The following is meant to offer a clear breakdown of Zen’s value and differentiators to those of you who are new to the crypto space or just haven’t yet gotten around to reading our white paper. One of the goals of this project is to help make the world of digital coins, blockchain, etc. more digestible and less intimidating for curious newcomers by building an inclusive, supportive community striving to educate about the space.
To understand Zen, you must first be comfortable with Bitcoin, the cryptocurrency, and blockchain, its underlying technology. This is not meant as discouragement: I’m writing this article as someone whose entrance into the crypto space was preceded by a whole lot of diligent self study. If you’re still in the process of seeking proficiency in the space, take a look at some of the resources on blockgeeks and bitsonblocks.
Zen, fundamentally, is the overarching system over which ZenCash tokens disseminate. This framework facilitates the propagation and storage of data, and is designed to be the most secure, privacy-oriented of its kind. On May 18th EST, Zen was formed by a hard fork from ZClassic, which is a more community-oriented version of Zcash (which is an evolution of Bitcoin). On June 13th EST, we upgraded our software to mitigate a recently discovered replay protection vulnerability. Since then, our strong team of developers has been working on the next major items on our road map.
ZenCash will essentially be designed as a more secure, anonymous version of Bitcoin (for those of you who haven’t heard, Bitcoin transactions aren’t anonymous), with further benefits of a devoted, mission-driven leadership team, and a guaranteed pool of resources for the community to mobilize toward initiatives such as outreach, software development, social entrepreneurship, partnerships, etc.
The initial Zen leadership team consists of Rob Viglione, Rolf Versluis, Steven Nerayoff, and myself (Jane Lippencott). Steve has recently joined us, and I will be properly introducing him via another blog post (I’ll be interviewing him, actually). He is an incredible visionary in the tech space, pioneering Ethereum, Classic, Lisk, and CloudParc. Charles Hoskinson, a founder of Ethereum, Ethereum Classic, Bitshares, and IOHK, has already begun to act as our moral conscience and assumption-challenger, above and beyond his day job as a Zen senior advisor.
In later stages of development (we just launched a few weeks ago), Zen will differ from both of its predecessors, Bitcoin and Zcash, in the following ways:
– Decentralized governance model
Zen is designed with a decentralized governance model incorporating multi-stakeholder empowerment and the flexibility to evolve to optimally suit our community. 8.5% of block rewards will be allocated to fund outreach initiatives, project development, and proposals submitted and voted on by our community.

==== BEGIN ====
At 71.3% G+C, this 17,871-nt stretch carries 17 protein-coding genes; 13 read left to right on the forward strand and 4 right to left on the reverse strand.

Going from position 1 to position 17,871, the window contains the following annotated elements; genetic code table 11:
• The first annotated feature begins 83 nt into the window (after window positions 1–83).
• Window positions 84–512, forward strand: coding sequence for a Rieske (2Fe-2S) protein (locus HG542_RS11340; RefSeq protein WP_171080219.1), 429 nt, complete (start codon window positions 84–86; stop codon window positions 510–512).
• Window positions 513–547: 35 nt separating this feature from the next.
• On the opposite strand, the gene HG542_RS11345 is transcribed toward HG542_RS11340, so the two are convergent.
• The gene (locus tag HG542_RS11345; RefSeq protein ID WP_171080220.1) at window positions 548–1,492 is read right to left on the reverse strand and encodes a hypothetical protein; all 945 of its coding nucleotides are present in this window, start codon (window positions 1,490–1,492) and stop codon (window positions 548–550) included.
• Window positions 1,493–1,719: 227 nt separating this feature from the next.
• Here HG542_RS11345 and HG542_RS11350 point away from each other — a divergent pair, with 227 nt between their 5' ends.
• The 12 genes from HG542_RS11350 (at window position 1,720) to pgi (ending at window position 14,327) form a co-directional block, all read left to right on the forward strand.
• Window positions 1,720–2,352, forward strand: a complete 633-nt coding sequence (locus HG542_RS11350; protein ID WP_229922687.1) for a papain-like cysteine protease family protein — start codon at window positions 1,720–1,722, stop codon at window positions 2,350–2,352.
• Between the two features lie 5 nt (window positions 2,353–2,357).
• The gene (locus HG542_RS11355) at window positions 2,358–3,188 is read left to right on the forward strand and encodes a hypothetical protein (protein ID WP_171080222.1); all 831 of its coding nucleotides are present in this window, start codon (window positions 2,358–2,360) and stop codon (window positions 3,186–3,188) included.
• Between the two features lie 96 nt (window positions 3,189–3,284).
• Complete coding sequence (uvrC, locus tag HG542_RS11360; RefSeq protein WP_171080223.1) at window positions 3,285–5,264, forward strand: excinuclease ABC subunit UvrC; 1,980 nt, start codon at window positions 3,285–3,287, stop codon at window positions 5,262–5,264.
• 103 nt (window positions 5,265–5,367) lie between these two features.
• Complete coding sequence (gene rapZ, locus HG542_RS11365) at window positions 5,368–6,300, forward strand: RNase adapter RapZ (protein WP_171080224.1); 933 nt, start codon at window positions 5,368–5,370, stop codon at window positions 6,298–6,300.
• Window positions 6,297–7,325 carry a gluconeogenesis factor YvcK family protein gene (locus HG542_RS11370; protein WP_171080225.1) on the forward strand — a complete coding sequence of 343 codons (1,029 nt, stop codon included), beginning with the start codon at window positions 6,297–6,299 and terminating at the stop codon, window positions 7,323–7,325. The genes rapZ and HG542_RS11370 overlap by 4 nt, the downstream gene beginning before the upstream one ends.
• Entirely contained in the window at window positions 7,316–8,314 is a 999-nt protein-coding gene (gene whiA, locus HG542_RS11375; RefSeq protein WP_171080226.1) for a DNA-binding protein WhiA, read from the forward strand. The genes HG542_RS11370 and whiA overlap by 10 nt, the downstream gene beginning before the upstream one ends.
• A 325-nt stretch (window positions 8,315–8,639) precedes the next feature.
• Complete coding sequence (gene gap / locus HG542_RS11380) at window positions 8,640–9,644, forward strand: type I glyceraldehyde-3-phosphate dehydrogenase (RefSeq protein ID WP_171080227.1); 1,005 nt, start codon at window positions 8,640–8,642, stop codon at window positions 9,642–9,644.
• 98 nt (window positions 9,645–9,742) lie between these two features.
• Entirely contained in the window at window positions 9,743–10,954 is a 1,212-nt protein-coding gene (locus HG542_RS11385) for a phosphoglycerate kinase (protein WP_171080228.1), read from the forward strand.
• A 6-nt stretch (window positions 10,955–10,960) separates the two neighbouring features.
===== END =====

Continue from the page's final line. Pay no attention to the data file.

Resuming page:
– No Founders’ Reward
Instead of 10% of the coin supply going to repay early investors, our Founders built in a mechanism to direct 12% of coins to a communal pool used to fund development, community proposals, outreach campaigns, & other functions necessary to keeping our system on the cutting edge.
– Secure Nodes
This incentivized system adds on a layer of security that we think will decrease our vulnerability to traffic correlation attacks, and leaves the system architecture open for interesting future development in the privacy space.
– Secure Node rewards
We reward nodes meeting our security requirements with 3.5% of all block rewards. You don’t have to be a miner to make money securing our network, you can also choose to set up a Secure Node!
– Voting & proposal system
Our voting system will serve multiple purposes, the main two being selection of projects to be funded by the community pool, and election of people to administer the system.
– Domain fronting
Domain fronting extends the ability to complete transactions in adversarial network environments, such as in countries implementing strict internet censorship. We’ll be using HTTPS encryption to communicate with a censored host while appearing to communicate with an alternate, permitted host.
… And we’re just getting started. That’s just our tech and structure, can you imagine how beautifully those functions will merge to create unprecedented use cases? Check out some of our ideas on application in our white paper.
Thank you for reading, Zenner (Thoughts on your new nickname? We haven’t decided what to call our community members yet; feel free to weigh in on our slack channel).